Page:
Security reports get mixed reviews
- By Diane Frank
- Jan 13, 2002
OMB fiscal 2001 security report
Agency self-assessments, released by the Office of Management and Budget in a Feb. 13 report to Congress, reveal that familiar information security challenges still exist and that throwing more money at the problem doesn't seem to help.
Agencies submitted the self-assessments to OMB last October, as is required by the Government Information Security Reform Act (GISRA), signed into law in October 2000 as part of the fiscal 2001 Defense Authorization Act. The law also requires that OMB submit a report to Congress on the self-assessments.
This is first time agencies have identified their vulnerabilities on a system-by-system basis. Subsequent reports will detail whether vulnerabilities have been fixed or whether new ones have appeared. "OMB views this report, along with agencies' [GISRA] reports, as a valuable baseline to report agency security performance," the report states.
The self-assessments reveal pockets of excellence among the larger picture of poor security practices, according to the report. However, achieving better oversight of security programs is closer than ever.
The security weaknesses fell into six categories:
*Little attention from senior management
*Inadequate performance measures
*Few security education and awareness programs
*Poor integration of security funding into capital planning and investment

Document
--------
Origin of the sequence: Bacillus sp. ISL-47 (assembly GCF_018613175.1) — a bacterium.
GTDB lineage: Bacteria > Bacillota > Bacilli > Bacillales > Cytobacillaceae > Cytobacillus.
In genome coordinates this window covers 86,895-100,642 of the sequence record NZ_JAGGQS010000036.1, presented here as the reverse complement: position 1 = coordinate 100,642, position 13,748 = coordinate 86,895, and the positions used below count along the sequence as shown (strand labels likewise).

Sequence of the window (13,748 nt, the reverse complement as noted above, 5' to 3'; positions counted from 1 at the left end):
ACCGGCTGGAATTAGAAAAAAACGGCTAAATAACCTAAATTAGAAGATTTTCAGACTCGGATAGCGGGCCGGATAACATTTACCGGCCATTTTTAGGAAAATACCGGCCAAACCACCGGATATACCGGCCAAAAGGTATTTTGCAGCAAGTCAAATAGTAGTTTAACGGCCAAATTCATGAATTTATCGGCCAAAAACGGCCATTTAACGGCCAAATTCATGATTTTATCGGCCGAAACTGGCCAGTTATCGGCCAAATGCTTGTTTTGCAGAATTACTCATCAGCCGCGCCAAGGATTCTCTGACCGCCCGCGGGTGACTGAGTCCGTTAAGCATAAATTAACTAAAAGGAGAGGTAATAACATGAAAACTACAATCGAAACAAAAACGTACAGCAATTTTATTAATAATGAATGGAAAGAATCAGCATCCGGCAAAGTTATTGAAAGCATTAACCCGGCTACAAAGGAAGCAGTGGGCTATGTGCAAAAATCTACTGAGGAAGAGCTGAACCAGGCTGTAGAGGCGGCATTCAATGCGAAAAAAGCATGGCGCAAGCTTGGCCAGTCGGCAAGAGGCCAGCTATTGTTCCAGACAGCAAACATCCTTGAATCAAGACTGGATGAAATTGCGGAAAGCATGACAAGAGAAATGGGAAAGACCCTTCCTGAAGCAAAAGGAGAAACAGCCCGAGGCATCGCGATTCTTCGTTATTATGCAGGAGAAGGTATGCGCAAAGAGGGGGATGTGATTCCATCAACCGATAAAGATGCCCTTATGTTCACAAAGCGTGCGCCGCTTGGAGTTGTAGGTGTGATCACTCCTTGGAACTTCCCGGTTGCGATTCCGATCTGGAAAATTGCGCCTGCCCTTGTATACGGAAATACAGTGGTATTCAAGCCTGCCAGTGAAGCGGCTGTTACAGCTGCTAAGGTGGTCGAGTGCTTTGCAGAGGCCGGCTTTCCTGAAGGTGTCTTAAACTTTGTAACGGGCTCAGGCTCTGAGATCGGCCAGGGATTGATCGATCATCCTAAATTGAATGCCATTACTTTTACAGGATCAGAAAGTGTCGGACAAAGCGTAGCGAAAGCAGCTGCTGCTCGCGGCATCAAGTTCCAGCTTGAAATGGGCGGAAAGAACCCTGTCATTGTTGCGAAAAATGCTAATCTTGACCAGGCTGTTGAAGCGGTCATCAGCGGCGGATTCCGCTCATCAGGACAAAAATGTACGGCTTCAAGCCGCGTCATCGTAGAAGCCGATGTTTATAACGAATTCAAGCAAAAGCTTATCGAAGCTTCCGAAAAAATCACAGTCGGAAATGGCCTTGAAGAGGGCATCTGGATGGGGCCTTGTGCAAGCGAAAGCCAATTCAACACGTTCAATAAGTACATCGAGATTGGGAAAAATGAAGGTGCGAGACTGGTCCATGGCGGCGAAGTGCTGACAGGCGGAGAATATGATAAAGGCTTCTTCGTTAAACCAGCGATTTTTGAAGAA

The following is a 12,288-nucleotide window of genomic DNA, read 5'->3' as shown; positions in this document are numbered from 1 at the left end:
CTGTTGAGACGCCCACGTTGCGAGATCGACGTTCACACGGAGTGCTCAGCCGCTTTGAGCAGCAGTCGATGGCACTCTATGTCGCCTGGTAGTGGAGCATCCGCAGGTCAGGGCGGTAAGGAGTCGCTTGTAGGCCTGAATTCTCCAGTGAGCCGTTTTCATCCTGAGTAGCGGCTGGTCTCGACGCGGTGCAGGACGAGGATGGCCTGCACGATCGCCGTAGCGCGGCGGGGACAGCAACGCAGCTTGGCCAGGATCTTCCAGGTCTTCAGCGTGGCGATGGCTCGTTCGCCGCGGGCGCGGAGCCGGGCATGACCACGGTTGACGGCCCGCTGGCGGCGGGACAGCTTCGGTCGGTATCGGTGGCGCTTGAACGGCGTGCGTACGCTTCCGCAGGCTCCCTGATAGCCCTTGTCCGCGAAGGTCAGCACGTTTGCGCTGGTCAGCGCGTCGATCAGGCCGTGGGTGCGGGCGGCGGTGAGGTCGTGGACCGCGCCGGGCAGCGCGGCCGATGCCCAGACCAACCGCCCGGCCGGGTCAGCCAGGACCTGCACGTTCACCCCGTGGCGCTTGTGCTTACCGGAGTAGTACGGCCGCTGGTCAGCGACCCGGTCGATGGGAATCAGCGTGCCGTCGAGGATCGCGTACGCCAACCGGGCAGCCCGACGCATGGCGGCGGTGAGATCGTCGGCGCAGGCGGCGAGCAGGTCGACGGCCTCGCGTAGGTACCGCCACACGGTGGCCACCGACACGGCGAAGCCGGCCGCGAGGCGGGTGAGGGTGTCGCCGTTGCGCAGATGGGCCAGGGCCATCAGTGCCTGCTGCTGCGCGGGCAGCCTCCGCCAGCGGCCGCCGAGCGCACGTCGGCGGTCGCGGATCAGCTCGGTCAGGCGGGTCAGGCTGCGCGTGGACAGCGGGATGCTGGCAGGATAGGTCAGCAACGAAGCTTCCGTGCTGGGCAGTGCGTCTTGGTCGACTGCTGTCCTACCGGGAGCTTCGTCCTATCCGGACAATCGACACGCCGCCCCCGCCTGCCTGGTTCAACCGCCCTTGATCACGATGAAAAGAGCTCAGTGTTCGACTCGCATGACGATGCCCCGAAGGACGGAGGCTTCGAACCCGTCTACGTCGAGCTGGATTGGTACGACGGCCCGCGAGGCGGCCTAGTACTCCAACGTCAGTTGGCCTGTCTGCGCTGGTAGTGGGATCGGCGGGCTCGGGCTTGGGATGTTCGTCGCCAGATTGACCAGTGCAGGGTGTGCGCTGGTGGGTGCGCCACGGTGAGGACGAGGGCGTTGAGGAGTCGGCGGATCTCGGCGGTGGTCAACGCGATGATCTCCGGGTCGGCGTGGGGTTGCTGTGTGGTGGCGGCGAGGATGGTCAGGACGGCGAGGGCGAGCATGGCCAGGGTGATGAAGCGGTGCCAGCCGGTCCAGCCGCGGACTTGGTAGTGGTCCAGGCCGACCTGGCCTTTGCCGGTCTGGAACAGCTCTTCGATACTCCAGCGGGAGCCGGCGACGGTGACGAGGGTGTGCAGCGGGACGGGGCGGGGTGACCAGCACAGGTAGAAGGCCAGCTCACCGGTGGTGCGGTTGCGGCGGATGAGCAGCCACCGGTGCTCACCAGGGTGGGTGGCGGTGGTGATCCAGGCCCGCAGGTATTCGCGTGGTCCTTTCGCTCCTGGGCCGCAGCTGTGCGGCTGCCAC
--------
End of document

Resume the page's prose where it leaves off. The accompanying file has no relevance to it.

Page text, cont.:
*Few controls over contractors' security requirements
*Virtually no meaningful systems to detect, report and share incident information
In fiscal 2002, agencies plan to spend more than $2.7 billion on security — almost 5.7 percent of a total information technology investment of almost $48 billion. The fiscal 2003 request for $4.2 billion for security out of a total of $52 billion, raises that percentage to almost 8.1 percent.
The OMB analysis, however, could show no evidence that the percentage of money spent on security in any way affected the level of security performance, according to the report.
OMB, along with the CIO and Procurement Executives councils, the National Institute of Standards and Technology, the President's Management Council and the newly formed Critical Infrastructure Protection Board, are developing measures to address each of these weaknesses. This includes:
*Developing governmentwide performance measures to help employees and managers accountable for their security responsibilities.
*Integrating security into the five items graded as part of the President's Management Agenda score card.
*Focusing high-level, detailed attention on training and best practices through committees on the CIP Board, the CIO Council and NIST.
*Developing recommendations for how to address security in contracts with the private sector.
*Establishing a training program to ensure appropriate contractor security training.
Agencies must also provide OMB with quarterly reports on their progress on correcting vulnerabilities specific to their agency, which should "bring agencies a long way toward positive overall security performance," the report states. OMB's evaluation of those corrective actions will be included in next year's report.